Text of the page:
NATO’s New Cold War Could Get Much Hotter
A year after the end of World War II, former British Prime Minister Winston Churchill, during a visit to the United States in 1946, gave one of his most famous speeches, known to historians as name of “Iron Curtain Speech”. The speech could be seen as the first declaration of the Cold War, which ended in 1991, after the fall of the Soviet Union.
Strongly criticizing the Soviet Union’s control over Eastern European states, Churchill said: “From Stettin in the Baltic to Trieste in the Adriatic, an iron curtain has descended on the continent. On several occasions during the four decades of the Cold War, the world narrowly survived a war of annihilation. The most infamous took place during the Cuba Crisis in October 1962, which nearly sparked a nuclear war between the United States and the USSR.
Seven decades after Churchill’s speech, the Iron Curtains are no more. NATO, the western military alliance led by the United States, absorbed almost all of these eastern European states. Its forces and military hardware are literally on Russia’s doorstep. But instead of celebrating its victory and working to make the world safer and avoid the mistakes of decades past, NATO has actually declared the start of a new Cold War; but one that is probably much less cold than the first.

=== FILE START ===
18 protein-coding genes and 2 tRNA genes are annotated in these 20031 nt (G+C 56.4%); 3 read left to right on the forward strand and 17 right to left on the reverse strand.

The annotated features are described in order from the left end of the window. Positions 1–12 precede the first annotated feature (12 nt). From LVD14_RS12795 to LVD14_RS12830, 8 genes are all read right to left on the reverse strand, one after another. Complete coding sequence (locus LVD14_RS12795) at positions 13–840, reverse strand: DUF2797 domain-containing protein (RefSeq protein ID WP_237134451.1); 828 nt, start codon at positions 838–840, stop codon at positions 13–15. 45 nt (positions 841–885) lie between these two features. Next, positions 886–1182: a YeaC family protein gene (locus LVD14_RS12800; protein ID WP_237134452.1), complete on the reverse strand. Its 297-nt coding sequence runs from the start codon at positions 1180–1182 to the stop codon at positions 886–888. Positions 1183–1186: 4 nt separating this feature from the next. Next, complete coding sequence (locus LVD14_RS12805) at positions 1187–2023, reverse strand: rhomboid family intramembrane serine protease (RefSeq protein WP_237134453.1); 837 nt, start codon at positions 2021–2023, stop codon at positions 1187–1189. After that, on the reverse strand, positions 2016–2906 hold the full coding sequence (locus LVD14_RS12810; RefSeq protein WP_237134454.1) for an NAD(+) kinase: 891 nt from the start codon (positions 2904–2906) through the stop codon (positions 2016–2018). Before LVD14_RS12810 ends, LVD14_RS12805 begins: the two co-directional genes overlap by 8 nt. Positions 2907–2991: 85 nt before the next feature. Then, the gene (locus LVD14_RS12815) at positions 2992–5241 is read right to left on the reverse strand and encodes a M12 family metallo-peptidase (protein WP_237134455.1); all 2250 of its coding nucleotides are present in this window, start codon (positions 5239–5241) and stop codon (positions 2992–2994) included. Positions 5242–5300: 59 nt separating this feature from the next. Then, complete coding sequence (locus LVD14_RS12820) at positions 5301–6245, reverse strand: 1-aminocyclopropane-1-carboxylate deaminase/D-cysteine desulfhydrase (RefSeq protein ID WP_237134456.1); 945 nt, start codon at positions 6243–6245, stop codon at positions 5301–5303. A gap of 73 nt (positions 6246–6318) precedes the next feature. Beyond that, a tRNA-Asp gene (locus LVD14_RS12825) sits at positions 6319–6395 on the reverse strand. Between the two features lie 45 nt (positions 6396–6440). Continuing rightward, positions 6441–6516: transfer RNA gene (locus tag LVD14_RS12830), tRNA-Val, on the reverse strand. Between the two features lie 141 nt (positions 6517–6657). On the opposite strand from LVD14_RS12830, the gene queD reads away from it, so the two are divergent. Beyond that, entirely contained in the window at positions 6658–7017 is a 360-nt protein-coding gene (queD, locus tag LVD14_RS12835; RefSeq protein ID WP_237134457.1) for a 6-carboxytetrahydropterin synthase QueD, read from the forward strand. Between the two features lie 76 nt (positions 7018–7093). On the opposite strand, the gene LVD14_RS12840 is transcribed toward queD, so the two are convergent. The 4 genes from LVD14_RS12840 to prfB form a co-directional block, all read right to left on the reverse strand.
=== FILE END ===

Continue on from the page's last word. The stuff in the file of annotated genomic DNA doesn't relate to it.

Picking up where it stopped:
The only unpredictable thing here is the actions of the United States and some of its closest allies in NATO. These nuclear powers have clearly decided to drag the rest of Europe, and the rest of the world by extension, into another cold war.
The not-so-subtle statement took the form of NATO’s so-called “strategic concept” document that was endorsed by alliance leaders at their summit in Madrid, which ended on Thursday. The document, reviewed and updated every 10 years, “defines the Alliance’s priorities, core tasks and approaches for the next decade. The concept describes the security environment facing the Alliance, reaffirms our values and sets out NATO’s key objective of ensuring our collective defence,” according to the official NATO website.
The summit, described by Jens Stoltenberg, NATO Secretary General, as “historic”, in its strategic concept for 2030, defined Russia as the “most significant and direct threat” to the security of its members. . He condemns what he describes as “the Russian Federation’s war of aggression against Ukraine [which] broke the peace and seriously altered our security environment. He says that in general, “Moscow’s behavior reflects a pattern of aggressive Russian actions against its neighbors and the wider transatlantic community.”
It might be understandable in the current circumstances to use such strong language in the context of the war in Ukraine and its security and humanitarian fallout. After all, the destruction is overwhelming and more than 12 million Ukrainians have fled their homes since the war began in February. However, the actual steps taken on the ground by the main NATO member, the United States, even before the concept was approved on Thursday, means more than a rational reaction to the Russian offensive in Ukraine. This shows a model, on the NATO side this time, of a belligerent policy of besieging Russia militarily. And that puts the world on a very dangerous path.